What Do Y'all Think About This?
Kim Ficera's new column:
If you were a tomboy in the '70s or early '80s, trying to make sense of life's challenges that were offered in prime time on your TV, you knew that something was amiss. You weren't satisfied. You might not have been able to articulate it well, but you knew on an emotional level that the “strong woman by day; weak woman by night” plots were insulting, and that the “girl meets boy, falls in love with boy” story lines were for someone else. Perhaps you thought, as I did, Jan Brady doesn't need a boyfriend, because I don't need a boyfriend! ...
Today, queer and questioning kids aren't frustrated by an absence of gay characters or sexuality on TV. If young viewers want to see lesbians and gay men having same-sex sex, all they have to do is find a cable box that isn't locked or steal their parents' Blockbuster cards. And it's been that way for quite a few years. Hell, if they want to see kids of their own age declare, “I'm gay!” on a major network, they can tune into ABC's Desperate Housewives.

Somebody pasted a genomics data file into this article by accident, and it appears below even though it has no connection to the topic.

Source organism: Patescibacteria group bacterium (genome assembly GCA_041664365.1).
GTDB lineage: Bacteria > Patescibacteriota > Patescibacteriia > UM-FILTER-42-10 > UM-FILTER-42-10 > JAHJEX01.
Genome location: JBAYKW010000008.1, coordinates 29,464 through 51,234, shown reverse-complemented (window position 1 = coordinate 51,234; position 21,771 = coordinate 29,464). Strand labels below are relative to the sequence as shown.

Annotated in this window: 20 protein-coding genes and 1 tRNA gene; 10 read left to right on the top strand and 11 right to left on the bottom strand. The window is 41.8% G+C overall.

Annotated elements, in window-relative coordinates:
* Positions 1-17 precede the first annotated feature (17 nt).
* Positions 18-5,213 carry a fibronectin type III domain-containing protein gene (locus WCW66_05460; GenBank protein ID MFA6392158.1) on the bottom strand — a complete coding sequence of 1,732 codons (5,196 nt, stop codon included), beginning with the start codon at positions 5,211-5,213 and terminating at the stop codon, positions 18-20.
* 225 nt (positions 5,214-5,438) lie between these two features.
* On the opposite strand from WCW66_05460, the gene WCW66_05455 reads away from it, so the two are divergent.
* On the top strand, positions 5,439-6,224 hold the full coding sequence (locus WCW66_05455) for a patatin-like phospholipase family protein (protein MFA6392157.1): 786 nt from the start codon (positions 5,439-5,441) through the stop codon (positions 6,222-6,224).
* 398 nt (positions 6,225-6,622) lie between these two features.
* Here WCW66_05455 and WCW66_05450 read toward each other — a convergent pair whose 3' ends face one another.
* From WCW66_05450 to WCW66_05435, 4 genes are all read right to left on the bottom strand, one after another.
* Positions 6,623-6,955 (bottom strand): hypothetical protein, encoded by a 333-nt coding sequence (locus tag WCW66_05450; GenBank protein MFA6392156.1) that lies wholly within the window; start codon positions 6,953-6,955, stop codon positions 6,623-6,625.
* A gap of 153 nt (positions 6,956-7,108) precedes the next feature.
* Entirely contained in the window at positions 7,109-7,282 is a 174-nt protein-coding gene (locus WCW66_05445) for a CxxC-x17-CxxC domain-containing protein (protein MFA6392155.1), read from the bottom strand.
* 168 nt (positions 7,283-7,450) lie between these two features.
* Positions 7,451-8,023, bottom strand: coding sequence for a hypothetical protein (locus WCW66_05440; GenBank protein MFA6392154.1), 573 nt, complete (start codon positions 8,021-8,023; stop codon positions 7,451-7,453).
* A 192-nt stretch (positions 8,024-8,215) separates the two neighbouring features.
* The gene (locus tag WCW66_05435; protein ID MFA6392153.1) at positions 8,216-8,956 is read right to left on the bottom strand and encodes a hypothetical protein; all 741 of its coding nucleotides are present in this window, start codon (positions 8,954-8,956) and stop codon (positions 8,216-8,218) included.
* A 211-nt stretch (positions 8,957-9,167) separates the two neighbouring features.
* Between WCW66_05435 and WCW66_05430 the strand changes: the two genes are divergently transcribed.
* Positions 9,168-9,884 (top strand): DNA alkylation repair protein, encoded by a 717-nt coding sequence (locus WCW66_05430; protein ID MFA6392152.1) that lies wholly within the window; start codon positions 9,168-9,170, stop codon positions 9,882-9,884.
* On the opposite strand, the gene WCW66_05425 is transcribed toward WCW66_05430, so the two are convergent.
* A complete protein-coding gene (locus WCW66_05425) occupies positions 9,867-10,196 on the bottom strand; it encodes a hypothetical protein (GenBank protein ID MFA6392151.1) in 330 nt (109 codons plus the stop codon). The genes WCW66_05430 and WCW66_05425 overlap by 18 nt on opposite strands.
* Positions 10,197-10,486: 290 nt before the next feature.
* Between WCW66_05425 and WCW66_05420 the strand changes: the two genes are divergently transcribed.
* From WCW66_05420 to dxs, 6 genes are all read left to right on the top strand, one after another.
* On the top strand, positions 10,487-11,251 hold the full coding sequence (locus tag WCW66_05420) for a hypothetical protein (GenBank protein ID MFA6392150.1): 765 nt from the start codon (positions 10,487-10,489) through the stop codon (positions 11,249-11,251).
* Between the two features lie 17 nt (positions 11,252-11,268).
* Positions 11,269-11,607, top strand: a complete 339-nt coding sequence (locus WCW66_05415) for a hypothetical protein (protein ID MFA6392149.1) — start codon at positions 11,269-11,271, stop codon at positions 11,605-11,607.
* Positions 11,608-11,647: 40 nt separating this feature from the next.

What young media consumers are exposed to in the 2000s make their parents and grandparents long for the days when Lucy and Ricky Ricardo weren't allowed to sleep in the same bed. And to be completely honest, although I'm a parent to no one, current programming sometimes makes me question the means to the end.
While I believe we have to be honest with kids and show them that sex is natural, healthy and fun, not dirty or sick, I wonder if in our efforts to provide them with accurate information about sex and sexuality we're inadvertently depriving them of something even more valuable: wonder.
Read the whole thing and let me know.